Mobile Adoption: Staff and a dedicated group of volunteers and foster families transport pets to public places such as community fairs for face-to-face meetings with potential adopters. The Mobile Adoption program offers these pets increased exposure to a variety of neighborhoods and families, and is particularly beneficial to pets in foster care who are listed on our website but who are not in residence at the shelter. These programs also provide exposure to RCHS and its programs and services, as well as information about animal care to the thousands of people who stop by our booths each year.
Animal Safehouse Program: Often animals are the first to be hurt in homes where domestic violence occurs. Research has shown that violence against animals often occurs alongside other crimes such as domestic violence. Abusers often use violence and threats against pets as part of a pattern of abuse. RCHS offers the only Animal Safehouse Program (ASP) in San Diego County. The ASP program provides temporary safe haven for pets of people trying to leave domestic violence situations. The program was recently expanded to offer temporary care for the pets of veterans suffering from PTSD, and who are being admitted to a VA hospital. Each year, 100 or more animals are temporarily cared for through this program.
The director of this program also teaches classes to hundreds of law enforcement and domestic violence case workers each year about the connection between animal abuse and abuse against people.
Behavior and Training: RCHS partners with Get Pawsitive who offers affordable, fee-based classes at RCHS’s Encinitas shelter. Get Pawsitive leases RCHS’s beautifully renovated training and exercise yards at a discounted rate for public training classes, and in return provides all of the behavior training services for animals in RCHS’s care, and provides specialized training classes for RCHS staff and volunteers who work directly with the animals.
Pet-Assisted Therapy: The Pet-Assisted Therapy (P-AT) program brings the love of animals to children in a variety of area schools and community organizations. Special needs children with emotional or autistic challenges, physical disabilities, and children living in shelter programs are the primary recipients of our P-AT visits. The program touches the lives of 60-70 children per week, 2,600 children per year.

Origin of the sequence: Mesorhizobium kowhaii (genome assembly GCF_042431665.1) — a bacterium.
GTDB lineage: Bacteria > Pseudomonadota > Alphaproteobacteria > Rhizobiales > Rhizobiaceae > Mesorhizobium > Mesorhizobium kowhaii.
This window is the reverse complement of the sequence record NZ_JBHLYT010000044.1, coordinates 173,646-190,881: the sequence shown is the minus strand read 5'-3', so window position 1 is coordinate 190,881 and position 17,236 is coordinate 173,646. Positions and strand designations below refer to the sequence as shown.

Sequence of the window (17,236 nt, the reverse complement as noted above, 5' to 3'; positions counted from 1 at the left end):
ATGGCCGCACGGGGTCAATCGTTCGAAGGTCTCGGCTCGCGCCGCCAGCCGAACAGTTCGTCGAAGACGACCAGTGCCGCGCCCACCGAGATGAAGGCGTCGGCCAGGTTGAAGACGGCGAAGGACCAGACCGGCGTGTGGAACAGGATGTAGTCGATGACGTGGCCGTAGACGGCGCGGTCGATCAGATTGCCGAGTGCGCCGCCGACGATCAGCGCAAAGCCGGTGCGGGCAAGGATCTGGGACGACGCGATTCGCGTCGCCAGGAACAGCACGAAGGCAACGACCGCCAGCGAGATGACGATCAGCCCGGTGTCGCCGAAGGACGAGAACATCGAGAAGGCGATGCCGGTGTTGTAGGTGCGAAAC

Humane Education: RCHS offers a variety of education programs for children, including camp programs, youth community service programs, scout programs, tours, and education programs in our local schools. Guided tours of the shelter are made available for groups of all sizes and ages. These interactive tours explore the shelter and provide information about responsible pet care, animal behavior and safety, and what to consider when choosing a pet. Last year, RCHS’s education programs reached more than 2,500 area children.
Community Pet Food Bank: The Pet Food Bank provides pet food and pet supplies for the benefit of pets living with people on fixed incomes, with people who are sick or disabled, working families that are struggling financially, and people who are homeless. The purpose of the program is to help keep pets with the families who love them, and prevent them from being relinquished to shelters because their families are temporarily unable to afford their care. RCHS offers 2-week supplies of pet food at the shelter, and also partners with a variety of community food bank programs. There are currently 470 pets living in our community that are supported in part by RCHS’s Pet Food Bank.
San Diego Wildlife Center
In early 2018, RCHS will open its San Diego Wildlife Center in Carlsbad. This program will serve as a rehabilitation center for injured and orphaned wildlife. For more information, visit www.sdpets.org.